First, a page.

The first and last image, before and after the title cards run, is the seal of the Federal Bureau of Investigation, accompanied by trumpets and fanfare. A couple of teletypes clatter out during the movie, signed by J. Edgar himself. This doesn't mean a movie will necessarily be bad, and THE STREET WITH NO NAME is not a bad movie, but it severely limits its options. The bad guys must be vermin and, above all, the Bureau cannot be embarrassed. Mark Stevens plays the highly trained and ultra-competent FBI agent who goes undercover to infiltrate Stiles' gang. To do so, he plants himself in the seedier side of the town of Center City, with the wonderful John McIntyre along as a conduit between Stevens and chief Briggs. From the informal dialogue on the commentary track between film historians James Ursini and Alain Silver, both film-noir experts, we learn that the no-name street so much of the action takes place on, the street loaded with arcades, greasy diners and flop houses, was Main Street in Los Angeles. Director Keighley and cinematographer Joe MacDonald obviously fell in love with the great mounds of trash, the dented garbage cans and battered brick walls they found on location. They linger lovingly over it, now and then jarringly pulling us away from the dirt and grime to visit the desk-bound drones of the FBI, where the lab coat crowd hover over their densiometers and spectrographs, ballistic microscopes and oscilloscopes.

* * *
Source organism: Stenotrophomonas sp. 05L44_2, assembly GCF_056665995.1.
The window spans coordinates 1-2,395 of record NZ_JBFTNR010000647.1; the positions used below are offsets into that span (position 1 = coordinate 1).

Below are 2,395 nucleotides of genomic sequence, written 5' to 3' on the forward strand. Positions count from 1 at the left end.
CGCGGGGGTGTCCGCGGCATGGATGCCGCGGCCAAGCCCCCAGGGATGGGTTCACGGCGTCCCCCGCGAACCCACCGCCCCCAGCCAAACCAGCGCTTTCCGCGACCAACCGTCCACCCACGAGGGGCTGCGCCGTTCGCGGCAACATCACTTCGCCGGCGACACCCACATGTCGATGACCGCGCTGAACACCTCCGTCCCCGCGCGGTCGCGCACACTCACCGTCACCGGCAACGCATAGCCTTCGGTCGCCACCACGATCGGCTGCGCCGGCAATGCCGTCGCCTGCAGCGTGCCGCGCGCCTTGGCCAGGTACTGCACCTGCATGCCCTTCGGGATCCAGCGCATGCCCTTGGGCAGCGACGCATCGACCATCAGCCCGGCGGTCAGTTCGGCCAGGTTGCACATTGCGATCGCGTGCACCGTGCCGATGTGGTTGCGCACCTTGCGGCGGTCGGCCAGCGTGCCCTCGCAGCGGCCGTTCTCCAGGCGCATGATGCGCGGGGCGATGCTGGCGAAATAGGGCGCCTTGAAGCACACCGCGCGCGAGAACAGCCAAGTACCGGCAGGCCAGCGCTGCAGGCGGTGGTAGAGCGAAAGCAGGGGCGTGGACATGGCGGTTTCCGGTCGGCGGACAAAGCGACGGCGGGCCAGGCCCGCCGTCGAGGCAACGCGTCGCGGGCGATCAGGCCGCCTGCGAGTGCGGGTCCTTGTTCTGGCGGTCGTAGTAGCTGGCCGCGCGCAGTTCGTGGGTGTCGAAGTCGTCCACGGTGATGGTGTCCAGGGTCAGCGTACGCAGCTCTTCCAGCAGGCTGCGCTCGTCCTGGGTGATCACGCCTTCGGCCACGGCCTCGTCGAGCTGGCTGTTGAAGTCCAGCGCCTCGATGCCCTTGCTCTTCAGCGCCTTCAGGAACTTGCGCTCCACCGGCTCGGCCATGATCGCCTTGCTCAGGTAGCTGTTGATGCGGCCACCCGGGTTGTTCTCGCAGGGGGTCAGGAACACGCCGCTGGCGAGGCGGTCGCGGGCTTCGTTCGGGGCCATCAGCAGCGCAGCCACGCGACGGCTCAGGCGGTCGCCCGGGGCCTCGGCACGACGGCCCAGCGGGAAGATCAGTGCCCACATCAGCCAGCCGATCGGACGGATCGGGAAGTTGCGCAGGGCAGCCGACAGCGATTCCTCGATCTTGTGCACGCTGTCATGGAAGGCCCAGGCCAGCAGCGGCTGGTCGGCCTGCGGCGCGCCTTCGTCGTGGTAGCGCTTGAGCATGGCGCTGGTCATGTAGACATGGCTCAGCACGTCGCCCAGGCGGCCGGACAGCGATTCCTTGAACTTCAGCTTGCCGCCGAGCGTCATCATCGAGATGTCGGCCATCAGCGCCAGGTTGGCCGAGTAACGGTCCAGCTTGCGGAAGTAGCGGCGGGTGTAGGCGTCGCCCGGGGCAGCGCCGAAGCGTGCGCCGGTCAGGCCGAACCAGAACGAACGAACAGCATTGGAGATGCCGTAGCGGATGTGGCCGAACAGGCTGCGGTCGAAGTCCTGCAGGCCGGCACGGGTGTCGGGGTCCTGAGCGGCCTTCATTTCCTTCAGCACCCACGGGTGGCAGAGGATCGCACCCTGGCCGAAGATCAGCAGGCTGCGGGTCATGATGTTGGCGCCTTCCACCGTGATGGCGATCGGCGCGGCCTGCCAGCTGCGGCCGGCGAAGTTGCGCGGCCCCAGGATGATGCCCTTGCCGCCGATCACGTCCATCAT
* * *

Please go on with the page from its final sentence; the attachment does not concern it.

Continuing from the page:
I'm not sneering - at least, not all that much. With its great use of locations and natural lighting THE STREET WITH NO NAME is great to look at. The story isn't all that bad, either. Stevens does what he can with a character whose first and last duty is to not embarrass the Bureau - those FBI seals and notes from J. Edgar don't come free, you know. McIntyre, who'd look rumpled in a freshly pressed tuxedo, at least looks progressively seedier as he spends more and more undercover time on Skid Row. Widmark is appropriately sinister and ruthless. Solid entertainment, strongly recommended.